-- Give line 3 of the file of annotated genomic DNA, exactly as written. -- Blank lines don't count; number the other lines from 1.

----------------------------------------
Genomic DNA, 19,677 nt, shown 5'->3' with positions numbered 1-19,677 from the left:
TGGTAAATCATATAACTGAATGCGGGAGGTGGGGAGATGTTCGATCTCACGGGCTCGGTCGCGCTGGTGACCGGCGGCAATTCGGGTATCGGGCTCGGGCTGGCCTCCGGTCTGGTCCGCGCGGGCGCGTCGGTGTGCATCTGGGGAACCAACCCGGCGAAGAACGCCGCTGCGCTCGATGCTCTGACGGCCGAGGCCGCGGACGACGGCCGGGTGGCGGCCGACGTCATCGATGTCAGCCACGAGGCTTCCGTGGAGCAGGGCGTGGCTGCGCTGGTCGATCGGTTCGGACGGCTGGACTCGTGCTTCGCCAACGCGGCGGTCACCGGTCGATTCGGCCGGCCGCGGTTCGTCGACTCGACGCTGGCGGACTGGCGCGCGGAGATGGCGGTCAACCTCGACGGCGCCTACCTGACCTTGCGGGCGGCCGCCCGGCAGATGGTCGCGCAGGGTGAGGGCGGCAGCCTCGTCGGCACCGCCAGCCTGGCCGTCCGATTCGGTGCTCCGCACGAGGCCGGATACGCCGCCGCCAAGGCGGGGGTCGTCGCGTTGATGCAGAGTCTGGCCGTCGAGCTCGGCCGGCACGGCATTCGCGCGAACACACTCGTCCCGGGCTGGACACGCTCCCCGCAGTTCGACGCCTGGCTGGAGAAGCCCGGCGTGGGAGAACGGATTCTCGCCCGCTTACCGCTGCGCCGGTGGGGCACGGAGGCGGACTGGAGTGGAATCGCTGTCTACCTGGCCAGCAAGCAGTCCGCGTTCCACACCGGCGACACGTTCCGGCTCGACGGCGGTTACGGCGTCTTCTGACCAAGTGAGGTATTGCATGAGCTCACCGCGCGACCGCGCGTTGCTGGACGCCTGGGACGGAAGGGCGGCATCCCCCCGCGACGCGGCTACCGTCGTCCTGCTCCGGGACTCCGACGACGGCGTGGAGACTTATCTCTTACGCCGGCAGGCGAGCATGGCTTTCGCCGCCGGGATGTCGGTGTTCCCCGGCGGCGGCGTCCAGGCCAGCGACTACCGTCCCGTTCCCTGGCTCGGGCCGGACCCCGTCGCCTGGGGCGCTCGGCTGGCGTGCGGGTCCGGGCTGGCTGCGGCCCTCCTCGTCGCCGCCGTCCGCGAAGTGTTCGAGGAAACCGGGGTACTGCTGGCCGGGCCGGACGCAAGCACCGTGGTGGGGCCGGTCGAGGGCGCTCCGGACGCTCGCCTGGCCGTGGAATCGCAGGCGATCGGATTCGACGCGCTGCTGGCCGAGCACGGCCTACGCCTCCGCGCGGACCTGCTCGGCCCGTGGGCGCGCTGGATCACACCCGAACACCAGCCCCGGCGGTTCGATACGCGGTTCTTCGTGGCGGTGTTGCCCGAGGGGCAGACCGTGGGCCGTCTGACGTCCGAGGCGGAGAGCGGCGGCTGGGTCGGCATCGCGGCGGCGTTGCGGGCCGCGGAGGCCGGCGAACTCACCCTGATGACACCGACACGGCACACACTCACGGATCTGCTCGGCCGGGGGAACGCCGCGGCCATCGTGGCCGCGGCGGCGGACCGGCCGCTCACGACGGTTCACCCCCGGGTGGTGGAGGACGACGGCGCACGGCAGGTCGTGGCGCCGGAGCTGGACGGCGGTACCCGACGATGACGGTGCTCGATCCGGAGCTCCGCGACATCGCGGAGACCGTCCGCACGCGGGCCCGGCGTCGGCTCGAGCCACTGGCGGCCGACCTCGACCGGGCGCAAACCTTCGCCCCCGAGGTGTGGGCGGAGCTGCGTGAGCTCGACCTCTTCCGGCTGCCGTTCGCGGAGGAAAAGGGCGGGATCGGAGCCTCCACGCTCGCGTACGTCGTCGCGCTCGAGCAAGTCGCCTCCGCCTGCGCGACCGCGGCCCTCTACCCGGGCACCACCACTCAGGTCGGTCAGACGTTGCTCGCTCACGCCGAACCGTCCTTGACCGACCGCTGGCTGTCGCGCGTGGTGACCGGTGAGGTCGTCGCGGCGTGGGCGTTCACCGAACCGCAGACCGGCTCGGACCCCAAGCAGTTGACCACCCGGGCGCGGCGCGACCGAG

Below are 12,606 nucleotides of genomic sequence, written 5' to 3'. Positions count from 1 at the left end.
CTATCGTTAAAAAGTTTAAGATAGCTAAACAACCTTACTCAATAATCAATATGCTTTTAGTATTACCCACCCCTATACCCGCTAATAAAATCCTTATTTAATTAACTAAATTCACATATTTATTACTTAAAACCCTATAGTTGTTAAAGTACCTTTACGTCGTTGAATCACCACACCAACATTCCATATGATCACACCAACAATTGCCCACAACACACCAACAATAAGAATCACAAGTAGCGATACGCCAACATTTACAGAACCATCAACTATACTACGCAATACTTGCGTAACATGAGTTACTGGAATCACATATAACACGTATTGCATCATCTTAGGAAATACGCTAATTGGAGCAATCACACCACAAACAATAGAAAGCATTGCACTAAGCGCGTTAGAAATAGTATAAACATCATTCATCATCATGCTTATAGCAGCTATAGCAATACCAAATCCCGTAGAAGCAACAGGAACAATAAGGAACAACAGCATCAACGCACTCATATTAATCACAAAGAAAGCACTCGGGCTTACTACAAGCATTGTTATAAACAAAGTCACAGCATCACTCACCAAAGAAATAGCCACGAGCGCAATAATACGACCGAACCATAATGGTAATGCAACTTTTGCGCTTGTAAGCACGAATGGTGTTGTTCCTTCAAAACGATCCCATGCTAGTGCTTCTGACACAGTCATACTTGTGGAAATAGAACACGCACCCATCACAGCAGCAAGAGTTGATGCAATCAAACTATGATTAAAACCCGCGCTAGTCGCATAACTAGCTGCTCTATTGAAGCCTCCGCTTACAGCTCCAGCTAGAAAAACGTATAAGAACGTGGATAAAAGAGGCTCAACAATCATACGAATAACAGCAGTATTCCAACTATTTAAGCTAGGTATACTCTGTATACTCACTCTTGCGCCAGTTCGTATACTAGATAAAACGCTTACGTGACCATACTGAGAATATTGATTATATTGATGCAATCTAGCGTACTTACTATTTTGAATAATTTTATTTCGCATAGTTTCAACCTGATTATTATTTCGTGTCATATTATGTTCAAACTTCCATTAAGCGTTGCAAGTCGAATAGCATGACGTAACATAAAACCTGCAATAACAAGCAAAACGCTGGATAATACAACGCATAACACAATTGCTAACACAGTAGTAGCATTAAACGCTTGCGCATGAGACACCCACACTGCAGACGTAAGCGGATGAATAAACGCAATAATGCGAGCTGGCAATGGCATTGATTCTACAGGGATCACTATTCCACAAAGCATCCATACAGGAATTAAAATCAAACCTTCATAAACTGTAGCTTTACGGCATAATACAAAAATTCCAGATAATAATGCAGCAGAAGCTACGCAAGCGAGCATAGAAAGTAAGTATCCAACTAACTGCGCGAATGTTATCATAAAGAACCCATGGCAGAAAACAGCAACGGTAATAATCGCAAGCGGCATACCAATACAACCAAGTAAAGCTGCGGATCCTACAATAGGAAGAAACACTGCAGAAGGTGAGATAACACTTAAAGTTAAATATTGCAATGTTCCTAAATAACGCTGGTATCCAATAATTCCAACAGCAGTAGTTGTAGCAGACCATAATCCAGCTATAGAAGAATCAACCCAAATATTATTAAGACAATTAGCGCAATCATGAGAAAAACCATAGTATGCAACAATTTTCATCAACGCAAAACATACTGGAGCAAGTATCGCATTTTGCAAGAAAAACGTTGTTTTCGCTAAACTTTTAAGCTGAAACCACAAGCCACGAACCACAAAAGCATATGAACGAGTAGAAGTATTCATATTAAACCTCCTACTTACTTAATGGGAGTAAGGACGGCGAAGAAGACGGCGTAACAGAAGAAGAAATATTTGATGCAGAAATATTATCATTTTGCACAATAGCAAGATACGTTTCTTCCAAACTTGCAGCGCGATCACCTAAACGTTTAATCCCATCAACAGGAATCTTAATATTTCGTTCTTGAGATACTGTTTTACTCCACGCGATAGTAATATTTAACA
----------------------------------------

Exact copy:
Below are 12,606 nucleotides of genomic sequence, written 5' to 3'. Positions count from 1 at the left end.